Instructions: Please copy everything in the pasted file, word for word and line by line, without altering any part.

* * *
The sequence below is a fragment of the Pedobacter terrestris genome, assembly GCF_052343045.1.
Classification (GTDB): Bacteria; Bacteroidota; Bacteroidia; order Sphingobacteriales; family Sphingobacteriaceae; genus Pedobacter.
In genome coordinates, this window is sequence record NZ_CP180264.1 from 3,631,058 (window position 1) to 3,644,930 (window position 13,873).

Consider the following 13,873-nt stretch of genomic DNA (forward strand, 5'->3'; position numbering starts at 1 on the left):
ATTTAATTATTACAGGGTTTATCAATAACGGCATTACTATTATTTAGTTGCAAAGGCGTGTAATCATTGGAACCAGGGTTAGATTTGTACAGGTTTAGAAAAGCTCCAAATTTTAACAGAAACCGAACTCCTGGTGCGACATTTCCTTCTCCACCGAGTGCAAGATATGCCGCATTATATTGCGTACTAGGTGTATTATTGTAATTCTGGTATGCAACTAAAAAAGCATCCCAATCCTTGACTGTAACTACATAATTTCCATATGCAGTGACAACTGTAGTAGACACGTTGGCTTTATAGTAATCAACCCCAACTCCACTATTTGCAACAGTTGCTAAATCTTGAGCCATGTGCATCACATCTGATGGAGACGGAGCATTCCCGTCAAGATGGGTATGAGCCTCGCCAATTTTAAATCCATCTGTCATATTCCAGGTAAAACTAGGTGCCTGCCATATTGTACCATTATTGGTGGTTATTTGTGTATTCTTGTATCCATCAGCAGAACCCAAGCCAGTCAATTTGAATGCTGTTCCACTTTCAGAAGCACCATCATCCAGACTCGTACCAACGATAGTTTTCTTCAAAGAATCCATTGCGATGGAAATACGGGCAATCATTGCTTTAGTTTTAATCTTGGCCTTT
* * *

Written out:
The sequence below is a fragment of the Pedobacter terrestris genome, assembly GCF_052343045.1.
Classification (GTDB): Bacteria; Bacteroidota; Bacteroidia; order Sphingobacteriales; family Sphingobacteriaceae; genus Pedobacter.
In genome coordinates, this window is sequence record NZ_CP180264.1 from 3,631,058 (window position 1) to 3,644,930 (window position 13,873).

Consider the following 13,873-nt stretch of genomic DNA (forward strand, 5'->3'; position numbering starts at 1 on the left):
ATTTAATTATTACAGGGTTTATCAATAACGGCATTACTATTATTTAGTTGCAAAGGCGTGTAATCATTGGAACCAGGGTTAGATTTGTACAGGTTTAGAAAAGCTCCAAATTTTAACAGAAACCGAACTCCTGGTGCGACATTTCCTTCTCCACCGAGTGCAAGATATGCCGCATTATATTGCGTACTAGGTGTATTATTGTAATTCTGGTATGCAACTAAAAAAGCATCCCAATCCTTGACTGTAACTACATAATTTCCATATGCAGTGACAACTGTAGTAGACACGTTGGCTTTATAGTAATCAACCCCAACTCCACTATTTGCAACAGTTGCTAAATCTTGAGCCATGTGCATCACATCTGATGGAGACGGAGCATTCCCGTCAAGATGGGTATGAGCCTCGCCAATTTTAAATCCATCTGTCATATTCCAGGTAAAACTAGGTGCCTGCCATATTGTACCATTATTGGTGGTTATTTGTGTATTCTTGTATCCATCAGCAGAACCCAAGCCAGTCAATTTGAATGCTGTTCCACTTTCAGAAGCACCATCATCCAGACTCGTACCAACGATAGTTTTCTTCAAAGAATCCATTGCGATGGAAATACGGGCAATCATTGCTTTAGTTTTAATCTTGGCCTTT